Baudolino

Front Cover
Harcourt, 2003 - Fiction - 527 pages
It is April 1204, and Constantinople, the splendid capital of the Byzantine Empire, is being sacked and burned by the knights of the Fourth Crusade. Amid the carnage and confusion, one Baudolino saves a historian and high court official from certain death at the hands of the crusading warriors and proceeds to tell his own fantastical story.

Born a simple peasant in northern Italy, Baudolino has two major gifts-a talent for learning languages and a skill in telling lies. When still a boy he meets a foreign commander in the woods, charming him with his quick wit and lively mind. The commander-who proves to be Emperor Frederick Barbarossa-adopts Baudolino and sends him to the university in Paris, where he makes a number of fearless, adventurous friends.

Spurred on by myths and their own reveries, this merry band sets out in search of Prester John, a legendary priest-king said to rule over a vast kingdom in the East-a phantasmagorical land of strange creatures with eyes on their shoulders and mouths on their stomachs, of eunuchs, unicorns, and lovely maidens.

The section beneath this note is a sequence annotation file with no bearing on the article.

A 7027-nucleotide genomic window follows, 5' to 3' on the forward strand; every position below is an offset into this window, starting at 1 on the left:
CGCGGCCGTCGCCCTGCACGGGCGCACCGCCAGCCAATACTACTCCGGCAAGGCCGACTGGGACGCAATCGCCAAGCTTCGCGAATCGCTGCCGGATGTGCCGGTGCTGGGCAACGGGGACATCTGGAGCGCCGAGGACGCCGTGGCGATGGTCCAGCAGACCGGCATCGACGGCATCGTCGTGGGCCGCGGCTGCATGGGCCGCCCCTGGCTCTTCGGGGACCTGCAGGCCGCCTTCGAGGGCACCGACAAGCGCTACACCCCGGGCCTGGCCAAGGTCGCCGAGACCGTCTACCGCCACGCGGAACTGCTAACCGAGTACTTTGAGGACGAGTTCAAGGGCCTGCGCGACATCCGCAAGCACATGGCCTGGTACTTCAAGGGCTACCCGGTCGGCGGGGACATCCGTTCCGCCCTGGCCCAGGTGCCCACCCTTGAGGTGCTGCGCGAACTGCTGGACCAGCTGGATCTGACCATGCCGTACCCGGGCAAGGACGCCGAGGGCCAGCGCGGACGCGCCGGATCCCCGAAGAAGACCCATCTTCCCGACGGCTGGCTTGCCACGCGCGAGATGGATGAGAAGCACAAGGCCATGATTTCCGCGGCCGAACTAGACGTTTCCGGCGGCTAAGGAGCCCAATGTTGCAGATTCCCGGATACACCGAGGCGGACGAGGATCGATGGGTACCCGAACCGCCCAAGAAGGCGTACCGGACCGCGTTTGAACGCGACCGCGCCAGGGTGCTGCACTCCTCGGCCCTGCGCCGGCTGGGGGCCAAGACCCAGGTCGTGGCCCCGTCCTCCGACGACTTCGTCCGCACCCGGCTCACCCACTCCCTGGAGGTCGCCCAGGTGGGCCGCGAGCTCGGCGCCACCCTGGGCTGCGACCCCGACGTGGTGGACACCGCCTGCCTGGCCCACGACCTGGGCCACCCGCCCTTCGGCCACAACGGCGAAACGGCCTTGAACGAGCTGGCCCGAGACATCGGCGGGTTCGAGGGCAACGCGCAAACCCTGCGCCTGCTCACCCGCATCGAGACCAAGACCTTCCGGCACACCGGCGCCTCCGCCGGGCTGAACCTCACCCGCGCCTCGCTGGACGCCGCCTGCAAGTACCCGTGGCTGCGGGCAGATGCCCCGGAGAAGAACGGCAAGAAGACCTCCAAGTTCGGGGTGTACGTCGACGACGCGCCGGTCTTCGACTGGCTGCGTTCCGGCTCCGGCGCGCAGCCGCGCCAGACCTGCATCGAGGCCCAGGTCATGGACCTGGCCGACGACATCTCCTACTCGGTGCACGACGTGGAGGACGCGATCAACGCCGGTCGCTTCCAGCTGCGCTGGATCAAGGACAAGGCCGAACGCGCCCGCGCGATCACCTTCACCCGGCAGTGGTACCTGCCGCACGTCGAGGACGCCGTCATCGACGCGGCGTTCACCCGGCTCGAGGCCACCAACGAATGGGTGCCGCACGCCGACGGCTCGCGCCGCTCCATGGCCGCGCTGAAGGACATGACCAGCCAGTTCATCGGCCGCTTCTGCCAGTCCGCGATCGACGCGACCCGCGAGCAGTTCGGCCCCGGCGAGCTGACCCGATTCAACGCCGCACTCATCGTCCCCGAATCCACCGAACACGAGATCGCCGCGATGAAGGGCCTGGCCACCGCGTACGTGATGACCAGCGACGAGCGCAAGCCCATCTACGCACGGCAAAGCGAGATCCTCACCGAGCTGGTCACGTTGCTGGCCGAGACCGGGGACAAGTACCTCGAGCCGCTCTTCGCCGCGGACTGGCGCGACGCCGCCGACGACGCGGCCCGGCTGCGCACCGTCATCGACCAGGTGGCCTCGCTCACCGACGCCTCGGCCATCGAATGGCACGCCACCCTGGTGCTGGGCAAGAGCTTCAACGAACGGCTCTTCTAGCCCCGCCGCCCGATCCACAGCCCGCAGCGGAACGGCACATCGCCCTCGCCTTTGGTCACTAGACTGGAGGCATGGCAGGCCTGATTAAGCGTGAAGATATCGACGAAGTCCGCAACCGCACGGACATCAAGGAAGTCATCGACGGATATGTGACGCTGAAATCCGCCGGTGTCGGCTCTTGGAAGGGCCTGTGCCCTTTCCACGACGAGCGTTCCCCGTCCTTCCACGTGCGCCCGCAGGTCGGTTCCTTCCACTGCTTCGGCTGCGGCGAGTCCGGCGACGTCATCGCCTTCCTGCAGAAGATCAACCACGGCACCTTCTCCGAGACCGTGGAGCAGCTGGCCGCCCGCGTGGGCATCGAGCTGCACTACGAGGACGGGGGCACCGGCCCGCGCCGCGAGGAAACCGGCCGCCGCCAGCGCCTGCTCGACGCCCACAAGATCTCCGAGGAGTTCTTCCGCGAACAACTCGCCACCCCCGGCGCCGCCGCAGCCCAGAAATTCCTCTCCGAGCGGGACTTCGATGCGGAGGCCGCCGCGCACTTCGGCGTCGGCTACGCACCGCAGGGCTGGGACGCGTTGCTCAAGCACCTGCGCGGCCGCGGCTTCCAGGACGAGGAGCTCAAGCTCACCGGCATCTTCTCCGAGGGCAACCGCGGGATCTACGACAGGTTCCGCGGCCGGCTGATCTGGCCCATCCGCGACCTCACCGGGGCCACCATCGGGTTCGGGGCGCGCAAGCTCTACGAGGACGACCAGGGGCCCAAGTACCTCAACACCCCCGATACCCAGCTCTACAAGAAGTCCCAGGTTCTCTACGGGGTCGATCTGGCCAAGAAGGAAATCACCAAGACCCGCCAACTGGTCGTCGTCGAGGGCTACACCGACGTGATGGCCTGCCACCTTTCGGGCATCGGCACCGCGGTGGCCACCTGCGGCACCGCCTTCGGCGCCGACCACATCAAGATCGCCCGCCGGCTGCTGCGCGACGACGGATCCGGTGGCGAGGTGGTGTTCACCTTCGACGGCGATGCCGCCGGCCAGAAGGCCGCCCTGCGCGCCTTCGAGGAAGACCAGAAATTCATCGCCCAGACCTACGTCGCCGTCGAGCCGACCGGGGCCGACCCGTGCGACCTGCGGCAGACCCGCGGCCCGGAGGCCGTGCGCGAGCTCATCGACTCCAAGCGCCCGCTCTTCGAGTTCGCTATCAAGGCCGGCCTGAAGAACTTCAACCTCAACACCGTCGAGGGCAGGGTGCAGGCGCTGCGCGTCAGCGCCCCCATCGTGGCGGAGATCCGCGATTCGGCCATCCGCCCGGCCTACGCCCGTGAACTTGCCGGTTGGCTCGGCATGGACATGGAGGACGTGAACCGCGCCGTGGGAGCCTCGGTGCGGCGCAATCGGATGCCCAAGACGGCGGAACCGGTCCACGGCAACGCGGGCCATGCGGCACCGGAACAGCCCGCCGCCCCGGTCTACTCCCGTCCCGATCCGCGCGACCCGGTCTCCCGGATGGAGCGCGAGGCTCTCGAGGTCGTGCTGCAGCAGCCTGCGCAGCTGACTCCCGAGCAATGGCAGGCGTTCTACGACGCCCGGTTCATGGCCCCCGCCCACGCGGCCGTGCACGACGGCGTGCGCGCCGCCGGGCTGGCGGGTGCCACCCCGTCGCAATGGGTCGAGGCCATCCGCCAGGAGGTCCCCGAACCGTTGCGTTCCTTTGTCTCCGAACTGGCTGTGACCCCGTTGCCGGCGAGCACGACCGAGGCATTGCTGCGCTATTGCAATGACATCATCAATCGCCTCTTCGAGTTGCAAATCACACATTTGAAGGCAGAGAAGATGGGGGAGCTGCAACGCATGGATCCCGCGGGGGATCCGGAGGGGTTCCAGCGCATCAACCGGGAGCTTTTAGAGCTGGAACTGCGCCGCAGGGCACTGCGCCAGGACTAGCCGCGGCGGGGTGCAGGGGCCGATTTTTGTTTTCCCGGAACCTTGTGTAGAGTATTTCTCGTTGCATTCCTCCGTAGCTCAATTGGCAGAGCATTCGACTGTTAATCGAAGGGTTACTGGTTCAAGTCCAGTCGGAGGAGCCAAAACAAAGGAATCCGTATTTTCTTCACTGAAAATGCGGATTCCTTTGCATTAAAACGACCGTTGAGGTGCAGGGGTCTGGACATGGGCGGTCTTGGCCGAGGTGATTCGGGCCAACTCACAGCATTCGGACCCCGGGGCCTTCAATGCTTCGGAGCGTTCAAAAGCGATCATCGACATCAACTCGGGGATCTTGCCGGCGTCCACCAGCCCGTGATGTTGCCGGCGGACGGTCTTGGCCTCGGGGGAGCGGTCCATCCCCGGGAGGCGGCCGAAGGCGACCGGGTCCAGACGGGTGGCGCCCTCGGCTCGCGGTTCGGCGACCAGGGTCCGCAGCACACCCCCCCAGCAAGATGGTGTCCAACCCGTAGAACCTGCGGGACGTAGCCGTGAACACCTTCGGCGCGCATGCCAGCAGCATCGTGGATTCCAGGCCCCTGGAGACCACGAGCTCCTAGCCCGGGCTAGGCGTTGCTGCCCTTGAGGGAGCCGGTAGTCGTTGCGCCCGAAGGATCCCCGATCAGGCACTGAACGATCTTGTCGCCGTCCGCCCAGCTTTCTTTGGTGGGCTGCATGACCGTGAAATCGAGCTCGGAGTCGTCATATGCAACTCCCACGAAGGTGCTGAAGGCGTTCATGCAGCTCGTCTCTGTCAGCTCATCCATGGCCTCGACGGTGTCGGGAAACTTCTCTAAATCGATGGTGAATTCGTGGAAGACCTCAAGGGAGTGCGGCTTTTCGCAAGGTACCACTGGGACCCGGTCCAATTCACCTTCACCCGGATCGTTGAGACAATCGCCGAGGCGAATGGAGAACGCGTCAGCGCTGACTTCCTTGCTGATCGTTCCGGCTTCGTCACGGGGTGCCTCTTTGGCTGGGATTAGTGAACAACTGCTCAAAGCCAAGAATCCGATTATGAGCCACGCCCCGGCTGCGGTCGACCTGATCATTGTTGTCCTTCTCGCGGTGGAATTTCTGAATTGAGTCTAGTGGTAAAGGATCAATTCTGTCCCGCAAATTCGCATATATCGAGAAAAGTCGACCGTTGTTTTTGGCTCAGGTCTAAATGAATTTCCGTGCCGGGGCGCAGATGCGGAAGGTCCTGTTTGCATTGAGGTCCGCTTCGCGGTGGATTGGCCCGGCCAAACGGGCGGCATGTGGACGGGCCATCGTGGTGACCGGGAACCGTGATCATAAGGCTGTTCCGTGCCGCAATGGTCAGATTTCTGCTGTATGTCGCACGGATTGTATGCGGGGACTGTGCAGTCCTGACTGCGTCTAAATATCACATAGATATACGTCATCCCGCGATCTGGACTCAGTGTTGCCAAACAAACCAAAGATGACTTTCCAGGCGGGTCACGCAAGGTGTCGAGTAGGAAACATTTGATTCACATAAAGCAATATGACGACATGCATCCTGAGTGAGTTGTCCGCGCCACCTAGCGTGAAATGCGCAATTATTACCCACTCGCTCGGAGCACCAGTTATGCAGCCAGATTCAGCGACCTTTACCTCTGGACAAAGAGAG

With dazzling digressions, outrageous tricks, extraordinary feeling, and vicarious reflections on our postmodern age, this is Eco the storyteller at his brilliant best.

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LibraryThing Review

User Review  - LisCarey - LibraryThing

Baudolino is the twelve-year-old son of a peasant in twelfth-century Italy when he finds Frederick Barbarossa, the Holy and Roman Emperor, lost in the local pea-soup fog. Impressed by the young man's ... Read full review

LibraryThing Review

User Review  - LisCarey - LibraryThing

Is this a fantasy? It's hard to say with any certainty. Undoubtedly we see many fantastic and magical things as Baudolino recounts his journeys, but Baudolino's a liar. We meet Baudolino in 1204, as ... Read full review

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About the author (2003)

UMBERTO ECO (1932-2016) was the author of numerous essay collections and seven novels, including The Name of the Rose, The Prague Cemetery, and Inventing the Enemy. He received Italy's highest literary award, the Premio Strega, was named a Chevalier de la Legion d'Honneur by the French government, and was an honorary member of the American Academy of Arts and Letters.

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